Emory Students for Justice in Palestine (ESJP) held a memorial on Friday in honor of the Palestinian lives lost in the Israel-Hamas conflict, which is now entering its 120th day. Students placed red, black and green flags with the names of those killed on Emory University’s Quadrangle in the shape of a Palestinian flag.
The Israel-Hamas war began on Oct. 7, 2023 with Hamas’ incursions into Israel and has resulted in over 27,000 Palestinian deaths.
A member of ESJP’s executive board, who requested to remain anonymous out of fear of retaliation, said that she hoped the display would help Emory community members visualize the amount of lives lost in the Gaza strip since the Oct. 7 conflict outbreak,
“The impact that I hope happened today was that people would just look at the flags and understand this isn’t everybody who has been martyred so far,” the member said. “Understand that even with such little flags that we have today, this is a lot of deaths. One death is still a human being.”
ESJP previously hosted a vigil honoring the Palestinians killed last October.
Another ESJP executive member, who also requested anonymity due to fear of retaliation, said that the group aims to promote Palestinian culture and hold similar memorial events in the future.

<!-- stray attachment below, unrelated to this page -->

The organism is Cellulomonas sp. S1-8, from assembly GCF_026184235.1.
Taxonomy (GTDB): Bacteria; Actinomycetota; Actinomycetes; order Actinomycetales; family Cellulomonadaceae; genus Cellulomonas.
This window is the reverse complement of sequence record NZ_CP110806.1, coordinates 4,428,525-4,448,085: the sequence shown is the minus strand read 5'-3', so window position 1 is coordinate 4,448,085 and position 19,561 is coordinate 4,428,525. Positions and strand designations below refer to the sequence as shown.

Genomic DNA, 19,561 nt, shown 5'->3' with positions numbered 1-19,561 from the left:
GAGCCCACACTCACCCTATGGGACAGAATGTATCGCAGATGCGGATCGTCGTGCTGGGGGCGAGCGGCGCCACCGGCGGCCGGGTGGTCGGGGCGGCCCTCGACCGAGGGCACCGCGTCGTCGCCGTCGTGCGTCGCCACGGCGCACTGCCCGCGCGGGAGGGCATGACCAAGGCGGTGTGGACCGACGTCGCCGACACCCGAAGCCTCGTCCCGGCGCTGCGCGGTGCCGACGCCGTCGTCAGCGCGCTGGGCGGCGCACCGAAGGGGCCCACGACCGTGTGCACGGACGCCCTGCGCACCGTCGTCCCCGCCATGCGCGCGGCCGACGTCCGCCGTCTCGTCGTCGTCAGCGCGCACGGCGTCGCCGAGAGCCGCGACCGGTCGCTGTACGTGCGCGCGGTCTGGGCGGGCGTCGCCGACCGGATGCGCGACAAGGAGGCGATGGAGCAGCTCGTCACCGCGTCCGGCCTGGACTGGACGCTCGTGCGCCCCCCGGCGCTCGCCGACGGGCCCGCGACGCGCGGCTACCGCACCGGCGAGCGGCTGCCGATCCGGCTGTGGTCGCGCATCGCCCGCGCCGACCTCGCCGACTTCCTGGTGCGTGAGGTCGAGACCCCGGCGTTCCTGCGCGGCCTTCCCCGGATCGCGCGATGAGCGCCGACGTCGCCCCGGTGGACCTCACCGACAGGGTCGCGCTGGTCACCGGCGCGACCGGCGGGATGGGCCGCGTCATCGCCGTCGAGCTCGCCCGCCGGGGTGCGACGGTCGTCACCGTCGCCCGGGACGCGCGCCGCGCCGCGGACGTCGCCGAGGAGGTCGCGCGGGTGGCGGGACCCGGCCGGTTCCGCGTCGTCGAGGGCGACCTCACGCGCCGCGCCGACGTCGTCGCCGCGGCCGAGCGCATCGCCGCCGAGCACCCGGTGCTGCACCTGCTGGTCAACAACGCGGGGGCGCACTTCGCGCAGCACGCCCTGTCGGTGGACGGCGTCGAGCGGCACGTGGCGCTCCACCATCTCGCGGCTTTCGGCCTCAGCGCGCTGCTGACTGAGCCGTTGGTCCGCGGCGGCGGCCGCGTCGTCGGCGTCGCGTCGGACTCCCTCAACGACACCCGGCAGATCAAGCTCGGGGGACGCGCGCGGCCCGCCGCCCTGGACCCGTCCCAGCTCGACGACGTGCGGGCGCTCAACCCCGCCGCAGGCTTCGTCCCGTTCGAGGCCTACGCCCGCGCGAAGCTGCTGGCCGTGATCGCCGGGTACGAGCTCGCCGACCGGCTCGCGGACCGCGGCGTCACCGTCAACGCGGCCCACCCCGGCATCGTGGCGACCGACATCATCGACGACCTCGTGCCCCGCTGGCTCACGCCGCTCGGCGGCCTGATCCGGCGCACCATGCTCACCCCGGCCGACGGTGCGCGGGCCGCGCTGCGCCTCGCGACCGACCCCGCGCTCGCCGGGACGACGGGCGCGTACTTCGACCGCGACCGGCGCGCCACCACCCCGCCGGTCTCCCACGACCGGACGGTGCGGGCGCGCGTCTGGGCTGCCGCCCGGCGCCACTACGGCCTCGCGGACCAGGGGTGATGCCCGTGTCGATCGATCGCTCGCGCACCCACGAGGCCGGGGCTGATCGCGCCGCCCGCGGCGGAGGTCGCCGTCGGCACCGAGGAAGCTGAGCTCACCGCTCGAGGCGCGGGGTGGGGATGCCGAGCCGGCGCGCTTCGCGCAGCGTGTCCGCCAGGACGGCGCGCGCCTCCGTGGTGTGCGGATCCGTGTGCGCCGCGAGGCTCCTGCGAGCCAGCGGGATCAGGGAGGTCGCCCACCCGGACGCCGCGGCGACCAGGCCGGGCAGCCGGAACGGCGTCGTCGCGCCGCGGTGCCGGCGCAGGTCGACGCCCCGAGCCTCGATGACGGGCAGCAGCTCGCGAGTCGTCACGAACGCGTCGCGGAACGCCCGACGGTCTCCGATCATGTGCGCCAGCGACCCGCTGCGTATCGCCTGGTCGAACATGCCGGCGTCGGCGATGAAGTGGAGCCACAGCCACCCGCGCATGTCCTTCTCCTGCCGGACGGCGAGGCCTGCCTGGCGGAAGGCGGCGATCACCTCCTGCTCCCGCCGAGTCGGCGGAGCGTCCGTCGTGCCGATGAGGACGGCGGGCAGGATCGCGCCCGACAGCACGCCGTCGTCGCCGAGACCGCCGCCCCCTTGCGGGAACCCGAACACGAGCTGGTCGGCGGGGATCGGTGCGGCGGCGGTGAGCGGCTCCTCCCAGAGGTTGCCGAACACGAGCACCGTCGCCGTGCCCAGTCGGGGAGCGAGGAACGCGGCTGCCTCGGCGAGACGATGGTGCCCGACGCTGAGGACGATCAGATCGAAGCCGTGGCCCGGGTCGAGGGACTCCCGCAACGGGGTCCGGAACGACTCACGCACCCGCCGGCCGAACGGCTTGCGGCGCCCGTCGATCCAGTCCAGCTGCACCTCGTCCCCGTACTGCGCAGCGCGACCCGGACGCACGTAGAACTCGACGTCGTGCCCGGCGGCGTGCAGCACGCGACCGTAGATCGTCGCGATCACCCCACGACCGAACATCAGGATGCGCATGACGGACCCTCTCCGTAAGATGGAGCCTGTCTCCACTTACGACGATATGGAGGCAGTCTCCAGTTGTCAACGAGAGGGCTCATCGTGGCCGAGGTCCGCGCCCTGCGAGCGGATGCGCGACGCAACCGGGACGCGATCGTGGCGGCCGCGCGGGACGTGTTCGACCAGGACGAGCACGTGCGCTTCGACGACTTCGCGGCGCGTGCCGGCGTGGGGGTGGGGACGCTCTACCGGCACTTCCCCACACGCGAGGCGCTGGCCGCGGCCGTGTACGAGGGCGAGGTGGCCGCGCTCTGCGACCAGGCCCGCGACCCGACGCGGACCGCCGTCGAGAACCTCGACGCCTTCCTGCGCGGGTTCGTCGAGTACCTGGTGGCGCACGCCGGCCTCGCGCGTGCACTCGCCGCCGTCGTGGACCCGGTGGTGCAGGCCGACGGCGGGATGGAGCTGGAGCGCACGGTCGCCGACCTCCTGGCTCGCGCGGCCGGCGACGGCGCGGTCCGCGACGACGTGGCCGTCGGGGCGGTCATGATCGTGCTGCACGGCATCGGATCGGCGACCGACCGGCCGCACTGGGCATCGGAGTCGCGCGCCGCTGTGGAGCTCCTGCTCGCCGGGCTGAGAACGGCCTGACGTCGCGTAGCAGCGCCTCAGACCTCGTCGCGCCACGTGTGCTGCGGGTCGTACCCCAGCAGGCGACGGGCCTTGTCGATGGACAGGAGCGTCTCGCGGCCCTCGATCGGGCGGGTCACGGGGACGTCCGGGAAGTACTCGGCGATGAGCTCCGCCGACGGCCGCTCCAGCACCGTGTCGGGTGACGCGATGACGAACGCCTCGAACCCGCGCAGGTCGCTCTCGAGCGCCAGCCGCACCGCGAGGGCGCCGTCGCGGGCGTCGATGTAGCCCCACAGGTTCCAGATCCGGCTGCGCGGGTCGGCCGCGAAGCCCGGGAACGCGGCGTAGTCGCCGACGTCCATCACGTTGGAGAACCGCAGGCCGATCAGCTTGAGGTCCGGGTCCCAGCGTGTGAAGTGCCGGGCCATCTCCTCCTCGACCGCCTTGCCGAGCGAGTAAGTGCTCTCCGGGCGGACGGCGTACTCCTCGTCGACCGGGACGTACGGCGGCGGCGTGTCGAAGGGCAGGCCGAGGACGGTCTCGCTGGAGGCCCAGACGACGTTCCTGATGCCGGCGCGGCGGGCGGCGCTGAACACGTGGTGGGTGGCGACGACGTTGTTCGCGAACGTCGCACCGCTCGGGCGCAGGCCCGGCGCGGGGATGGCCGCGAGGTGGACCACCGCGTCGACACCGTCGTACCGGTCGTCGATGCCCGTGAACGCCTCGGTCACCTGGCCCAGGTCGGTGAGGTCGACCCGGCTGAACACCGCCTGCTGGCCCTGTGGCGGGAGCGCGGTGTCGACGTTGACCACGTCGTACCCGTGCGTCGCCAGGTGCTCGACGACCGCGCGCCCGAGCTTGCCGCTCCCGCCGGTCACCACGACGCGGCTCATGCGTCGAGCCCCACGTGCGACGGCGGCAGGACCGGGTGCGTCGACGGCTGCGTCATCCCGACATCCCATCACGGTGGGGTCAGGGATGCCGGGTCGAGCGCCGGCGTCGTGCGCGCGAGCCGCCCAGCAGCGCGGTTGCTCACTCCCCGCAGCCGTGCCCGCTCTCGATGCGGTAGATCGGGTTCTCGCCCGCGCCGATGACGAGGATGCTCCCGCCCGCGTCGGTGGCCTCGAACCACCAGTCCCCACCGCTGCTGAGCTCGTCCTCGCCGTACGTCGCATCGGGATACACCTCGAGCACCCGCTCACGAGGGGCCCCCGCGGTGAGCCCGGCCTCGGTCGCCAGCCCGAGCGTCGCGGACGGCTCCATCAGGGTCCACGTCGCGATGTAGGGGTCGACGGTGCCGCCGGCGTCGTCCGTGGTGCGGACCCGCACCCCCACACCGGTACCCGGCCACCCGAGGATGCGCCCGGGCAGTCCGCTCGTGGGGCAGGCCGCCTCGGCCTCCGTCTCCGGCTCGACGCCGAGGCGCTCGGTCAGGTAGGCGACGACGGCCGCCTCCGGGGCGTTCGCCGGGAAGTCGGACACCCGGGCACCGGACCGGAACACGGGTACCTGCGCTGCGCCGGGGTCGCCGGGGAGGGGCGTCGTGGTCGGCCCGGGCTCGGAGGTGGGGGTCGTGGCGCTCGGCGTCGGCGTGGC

“As Palestinians, we’re not angry people,” the member said. “We are who we are, we fight for injustices because it’s in our nature. We hope that, in the future, we’ll be able to have more memorials, more demonstrations like this that can continue to bring the Emory community together.”
Department of Psychiatry and Behavioral Sciences Adjunct Associate Professor Jane Yates watched the memorial as it was put together. She called the event “meaningful” and hoped demonstrations like it would continue.
“It gave me hope and inspiration that maybe with continued attention, that there can be a peace of a different sort in the Middle East,” Yates said.
Jack Rutherford (27C) is an Assistant News Editor at the Emory Wheel. He is from Louisville, Kentucky, majoring in Economics on a pre-law track. When not writing for the Wheel, he can normally be found with the Emory Rowing team or at a Schwartz Center performance. In his free time, Rutherford enjoys listening to classical music or opera, or is out walking in Lullwater.